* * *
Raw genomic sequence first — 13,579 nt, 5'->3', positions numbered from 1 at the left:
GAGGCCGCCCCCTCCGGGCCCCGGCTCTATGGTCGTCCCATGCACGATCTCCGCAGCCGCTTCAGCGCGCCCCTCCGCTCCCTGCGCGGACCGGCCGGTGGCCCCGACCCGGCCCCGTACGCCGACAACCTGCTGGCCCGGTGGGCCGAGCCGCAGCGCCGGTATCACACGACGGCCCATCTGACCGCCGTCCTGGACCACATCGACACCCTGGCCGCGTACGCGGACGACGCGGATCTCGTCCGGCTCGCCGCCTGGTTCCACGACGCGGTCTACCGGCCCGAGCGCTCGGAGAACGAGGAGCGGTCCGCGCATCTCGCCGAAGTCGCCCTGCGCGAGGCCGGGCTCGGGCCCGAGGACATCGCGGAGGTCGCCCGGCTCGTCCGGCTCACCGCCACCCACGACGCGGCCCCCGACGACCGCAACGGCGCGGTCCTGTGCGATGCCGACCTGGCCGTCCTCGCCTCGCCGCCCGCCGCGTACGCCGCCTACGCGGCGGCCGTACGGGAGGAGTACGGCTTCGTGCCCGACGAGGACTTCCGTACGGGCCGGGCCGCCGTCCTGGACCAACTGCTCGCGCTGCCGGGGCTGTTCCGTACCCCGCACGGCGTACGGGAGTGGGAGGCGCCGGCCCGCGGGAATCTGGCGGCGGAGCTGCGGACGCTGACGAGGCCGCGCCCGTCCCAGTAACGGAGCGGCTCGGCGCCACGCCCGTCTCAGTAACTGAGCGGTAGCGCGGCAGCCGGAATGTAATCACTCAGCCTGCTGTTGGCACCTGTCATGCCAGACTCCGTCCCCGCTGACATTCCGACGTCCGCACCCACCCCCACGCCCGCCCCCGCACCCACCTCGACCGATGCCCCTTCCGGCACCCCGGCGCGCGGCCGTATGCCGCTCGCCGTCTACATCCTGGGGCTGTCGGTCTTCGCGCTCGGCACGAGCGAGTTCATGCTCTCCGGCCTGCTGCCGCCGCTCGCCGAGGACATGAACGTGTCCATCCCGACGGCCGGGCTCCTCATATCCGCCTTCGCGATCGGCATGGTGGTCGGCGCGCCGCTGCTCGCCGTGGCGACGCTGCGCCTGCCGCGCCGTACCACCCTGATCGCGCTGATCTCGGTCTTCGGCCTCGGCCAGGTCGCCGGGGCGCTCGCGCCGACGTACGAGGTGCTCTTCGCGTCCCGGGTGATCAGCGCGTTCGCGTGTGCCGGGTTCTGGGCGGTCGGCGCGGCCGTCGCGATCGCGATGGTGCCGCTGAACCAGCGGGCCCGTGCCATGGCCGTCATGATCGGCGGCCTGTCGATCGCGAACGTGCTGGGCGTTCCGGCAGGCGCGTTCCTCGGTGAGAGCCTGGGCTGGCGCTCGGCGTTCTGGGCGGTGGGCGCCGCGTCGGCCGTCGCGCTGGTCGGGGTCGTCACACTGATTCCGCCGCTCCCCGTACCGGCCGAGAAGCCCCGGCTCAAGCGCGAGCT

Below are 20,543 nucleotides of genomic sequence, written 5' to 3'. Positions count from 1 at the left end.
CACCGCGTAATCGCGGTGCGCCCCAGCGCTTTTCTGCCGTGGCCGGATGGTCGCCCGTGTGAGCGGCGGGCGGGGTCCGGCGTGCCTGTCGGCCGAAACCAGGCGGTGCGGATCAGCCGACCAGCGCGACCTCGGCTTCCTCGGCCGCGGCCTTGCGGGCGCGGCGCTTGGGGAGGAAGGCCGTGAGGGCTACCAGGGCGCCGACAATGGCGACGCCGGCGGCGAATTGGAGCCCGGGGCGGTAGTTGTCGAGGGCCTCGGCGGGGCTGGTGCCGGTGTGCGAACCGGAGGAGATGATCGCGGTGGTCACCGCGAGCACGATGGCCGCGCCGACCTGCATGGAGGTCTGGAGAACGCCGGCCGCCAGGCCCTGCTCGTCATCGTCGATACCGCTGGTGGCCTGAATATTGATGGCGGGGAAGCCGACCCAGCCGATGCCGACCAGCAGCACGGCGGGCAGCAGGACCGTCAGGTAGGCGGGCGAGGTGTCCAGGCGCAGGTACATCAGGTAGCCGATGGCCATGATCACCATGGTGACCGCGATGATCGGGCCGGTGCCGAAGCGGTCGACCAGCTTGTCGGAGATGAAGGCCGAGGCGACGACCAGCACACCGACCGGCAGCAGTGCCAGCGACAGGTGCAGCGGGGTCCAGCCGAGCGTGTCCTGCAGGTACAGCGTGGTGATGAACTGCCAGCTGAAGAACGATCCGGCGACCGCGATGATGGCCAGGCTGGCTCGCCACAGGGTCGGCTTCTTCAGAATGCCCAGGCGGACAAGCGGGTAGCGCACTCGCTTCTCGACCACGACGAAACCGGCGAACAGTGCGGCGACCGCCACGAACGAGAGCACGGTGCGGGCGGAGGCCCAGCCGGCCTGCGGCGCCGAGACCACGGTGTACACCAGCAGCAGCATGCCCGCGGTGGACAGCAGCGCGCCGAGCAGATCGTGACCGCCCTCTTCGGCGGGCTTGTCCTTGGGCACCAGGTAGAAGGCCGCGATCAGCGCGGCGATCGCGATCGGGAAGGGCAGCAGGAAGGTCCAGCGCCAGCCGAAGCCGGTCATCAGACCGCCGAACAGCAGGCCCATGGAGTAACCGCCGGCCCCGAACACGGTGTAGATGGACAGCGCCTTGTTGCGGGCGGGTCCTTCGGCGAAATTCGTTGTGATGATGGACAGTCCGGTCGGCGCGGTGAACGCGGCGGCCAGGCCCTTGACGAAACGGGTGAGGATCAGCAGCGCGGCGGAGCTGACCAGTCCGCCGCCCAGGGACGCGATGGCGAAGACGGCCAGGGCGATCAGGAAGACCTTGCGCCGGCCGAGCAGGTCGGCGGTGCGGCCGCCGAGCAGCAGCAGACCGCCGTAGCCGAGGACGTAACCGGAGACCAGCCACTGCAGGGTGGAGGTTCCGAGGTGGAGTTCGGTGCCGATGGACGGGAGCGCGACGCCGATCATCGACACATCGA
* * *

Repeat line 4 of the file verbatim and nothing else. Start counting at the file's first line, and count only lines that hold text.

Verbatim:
CACCGCGTAATCGCGGTGCGCCCCAGCGCTTTTCTGCCGTGGCCGGATGGTCGCCCGTGTGAGCGGCGGGCGGGGTCCGGCGTGCCTGTCGGCCGAAACCAGGCGGTGCGGATCAGCCGACCAGCGCGACCTCGGCTTCCTCGGCCGCGGCCTTGCGGGCGCGGCGCTTGGGGAGGAAGGCCGTGAGGGCTACCAGGGCGCCGACAATGGCGACGCCGGCGGCGAATTGGAGCCCGGGGCGGTAGTTGTCGAGGGCCTCGGCGGGGCTGGTGCCGGTGTGCGAACCGGAGGAGATGATCGCGGTGGTCACCGCGAGCACGATGGCCGCGCCGACCTGCATGGAGGTCTGGAGAACGCCGGCCGCCAGGCCCTGCTCGTCATCGTCGATACCGCTGGTGGCCTGAATATTGATGGCGGGGAAGCCGACCCAGCCGATGCCGACCAGCAGCACGGCGGGCAGCAGGACCGTCAGGTAGGCGGGCGAGGTGTCCAGGCGCAGGTACATCAGGTAGCCGATGGCCATGATCACCATGGTGACCGCGATGATCGGGCCGGTGCCGAAGCGGTCGACCAGCTTGTCGGAGATGAAGGCCGAGGCGACGACCAGCACACCGACCGGCAGCAGTGCCAGCGACAGGTGCAGCGGGGTCCAGCCGAGCGTGTCCTGCAGGTACAGCGTGGTGATGAACTGCCAGCTGAAGAACGATCCGGCGACCGCGATGATGGCCAGGCTGGCTCGCCACAGGGTCGGCTTCTTCAGAATGCCCAGGCGGACAAGCGGGTAGCGCACTCGCTTCTCGACCACGACGAAACCGGCGAACAGTGCGGCGACCGCCACGAACGAGAGCACGGTGCGGGCGGAGGCCCAGCCGGCCTGCGGCGCCGAGACCACGGTGTACACCAGCAGCAGCATGCCCGCGGTGGACAGCAGCGCGCCGAGCAGATCGTGACCGCCCTCTTCGGCGGGCTTGTCCTTGGGCACCAGGTAGAAGGCCGCGATCAGCGCGGCGATCGCGATCGGGAAGGGCAGCAGGAAGGTCCAGCGCCAGCCGAAGCCGGTCATCAGACCGCCGAACAGCAGGCCCATGGAGTAACCGCCGGCCCCGAACACGGTGTAGATGGACAGCGCCTTGTTGCGGGCGGGTCCTTCGGCGAAATTCGTTGTGATGATGGACAGTCCGGTCGGCGCGGTGAACGCGGCGGCCAGGCCCTTGACGAAACGGGTGAGGATCAGCAGCGCGGCGGAGCTGACCAGTCCGCCGCCCAGGGACGCGATGGCGAAGACGGCCAGGGCGATCAGGAAGACCTTGCGCCGGCCGAGCAGGTCGGCGGTGCGGCCGCCGAGCAGCAGCAGACCGCCGTAGCCGAGGACGTAACCGGAGACCAGCCACTGCAGGGTGGAGGTTCCGAGGTGGAGTTCGGTGCCGATGGACGGGAGCGCGACGCCGATCATCGACACATCGA